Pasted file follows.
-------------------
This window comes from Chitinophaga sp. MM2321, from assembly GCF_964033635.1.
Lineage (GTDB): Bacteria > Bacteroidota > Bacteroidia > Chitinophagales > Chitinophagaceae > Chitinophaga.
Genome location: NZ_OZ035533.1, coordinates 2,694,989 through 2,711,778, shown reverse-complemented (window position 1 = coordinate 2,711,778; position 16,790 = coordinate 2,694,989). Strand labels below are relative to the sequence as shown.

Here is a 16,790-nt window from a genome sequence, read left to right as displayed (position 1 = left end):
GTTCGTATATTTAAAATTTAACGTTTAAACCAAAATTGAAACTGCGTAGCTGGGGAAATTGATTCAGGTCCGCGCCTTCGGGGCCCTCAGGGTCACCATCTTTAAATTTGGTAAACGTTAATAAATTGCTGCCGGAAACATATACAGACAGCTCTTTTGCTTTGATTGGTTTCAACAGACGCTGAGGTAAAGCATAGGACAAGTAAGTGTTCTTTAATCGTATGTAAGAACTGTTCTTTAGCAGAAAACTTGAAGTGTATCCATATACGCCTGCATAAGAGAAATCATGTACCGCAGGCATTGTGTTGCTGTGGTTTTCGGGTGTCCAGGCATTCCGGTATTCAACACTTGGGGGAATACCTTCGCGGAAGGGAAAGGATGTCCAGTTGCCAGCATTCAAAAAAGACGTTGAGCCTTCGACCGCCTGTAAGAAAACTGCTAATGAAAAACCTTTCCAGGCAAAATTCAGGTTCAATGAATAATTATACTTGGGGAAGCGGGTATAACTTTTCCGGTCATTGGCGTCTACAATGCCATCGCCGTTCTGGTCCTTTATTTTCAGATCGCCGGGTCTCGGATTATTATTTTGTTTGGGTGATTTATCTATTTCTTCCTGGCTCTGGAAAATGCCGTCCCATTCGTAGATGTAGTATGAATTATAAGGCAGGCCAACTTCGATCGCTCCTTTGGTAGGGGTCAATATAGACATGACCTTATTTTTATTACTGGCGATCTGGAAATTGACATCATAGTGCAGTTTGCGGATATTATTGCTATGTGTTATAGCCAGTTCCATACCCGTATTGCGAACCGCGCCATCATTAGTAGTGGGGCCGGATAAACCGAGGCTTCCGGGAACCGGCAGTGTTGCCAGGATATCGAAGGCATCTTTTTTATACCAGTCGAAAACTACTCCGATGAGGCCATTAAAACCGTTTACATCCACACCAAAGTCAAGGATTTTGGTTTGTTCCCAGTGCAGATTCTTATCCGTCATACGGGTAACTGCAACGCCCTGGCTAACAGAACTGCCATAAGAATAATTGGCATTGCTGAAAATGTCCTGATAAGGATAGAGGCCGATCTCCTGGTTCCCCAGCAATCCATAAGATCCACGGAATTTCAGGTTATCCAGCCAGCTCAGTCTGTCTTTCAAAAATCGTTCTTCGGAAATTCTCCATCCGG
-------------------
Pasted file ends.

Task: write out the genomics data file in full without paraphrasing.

This window comes from Chitinophaga sp. MM2321, from assembly GCF_964033635.1.
Lineage (GTDB): Bacteria > Bacteroidota > Bacteroidia > Chitinophagales > Chitinophagaceae > Chitinophaga.
Genome location: NZ_OZ035533.1, coordinates 2,694,989 through 2,711,778, shown reverse-complemented (window position 1 = coordinate 2,711,778; position 16,790 = coordinate 2,694,989). Strand labels below are relative to the sequence as shown.

Here is a 16,790-nt window from a genome sequence, read left to right as displayed (position 1 = left end):
GTTCGTATATTTAAAATTTAACGTTTAAACCAAAATTGAAACTGCGTAGCTGGGGAAATTGATTCAGGTCCGCGCCTTCGGGGCCCTCAGGGTCACCATCTTTAAATTTGGTAAACGTTAATAAATTGCTGCCGGAAACATATACAGACAGCTCTTTTGCTTTGATTGGTTTCAACAGACGCTGAGGTAAAGCATAGGACAAGTAAGTGTTCTTTAATCGTATGTAAGAACTGTTCTTTAGCAGAAAACTTGAAGTGTATCCATATACGCCTGCATAAGAGAAATCATGTACCGCAGGCATTGTGTTGCTGTGGTTTTCGGGTGTCCAGGCATTCCGGTATTCAACACTTGGGGGAATACCTTCGCGGAAGGGAAAGGATGTCCAGTTGCCAGCATTCAAAAAAGACGTTGAGCCTTCGACCGCCTGTAAGAAAACTGCTAATGAAAAACCTTTCCAGGCAAAATTCAGGTTCAATGAATAATTATACTTGGGGAAGCGGGTATAACTTTTCCGGTCATTGGCGTCTACAATGCCATCGCCGTTCTGGTCCTTTATTTTCAGATCGCCGGGTCTCGGATTATTATTTTGTTTGGGTGATTTATCTATTTCTTCCTGGCTCTGGAAAATGCCGTCCCATTCGTAGATGTAGTATGAATTATAAGGCAGGCCAACTTCGATCGCTCCTTTGGTAGGGGTCAATATAGACATGACCTTATTTTTATTACTGGCGATCTGGAAATTGACATCATAGTGCAGTTTGCGGATATTATTGCTATGTGTTATAGCCAGTTCCATACCCGTATTGCGAACCGCGCCATCATTAGTAGTGGGGCCGGATAAACCGAGGCTTCCGGGAACCGGCAGTGTTGCCAGGATATCGAAGGCATCTTTTTTATACCAGTCGAAAACTACTCCGATGAGGCCATTAAAACCGTTTACATCCACACCAAAGTCAAGGATTTTGGTTTGTTCCCAGTGCAGATTCTTATCCGTCATACGGGTAACTGCAACGCCCTGGCTAACAGAACTGCCATAAGAATAATTGGCATTGCTGAAAATGTCCTGATAAGGATAGAGGCCGATCTCCTGGTTCCCCAGCAATCCATAAGATCCACGGAATTTCAGGTTATCCAGCCAGCTCAGTCTGTCTTTCAAAAATCGTTCTTCGGAAATTCTCCATCCGG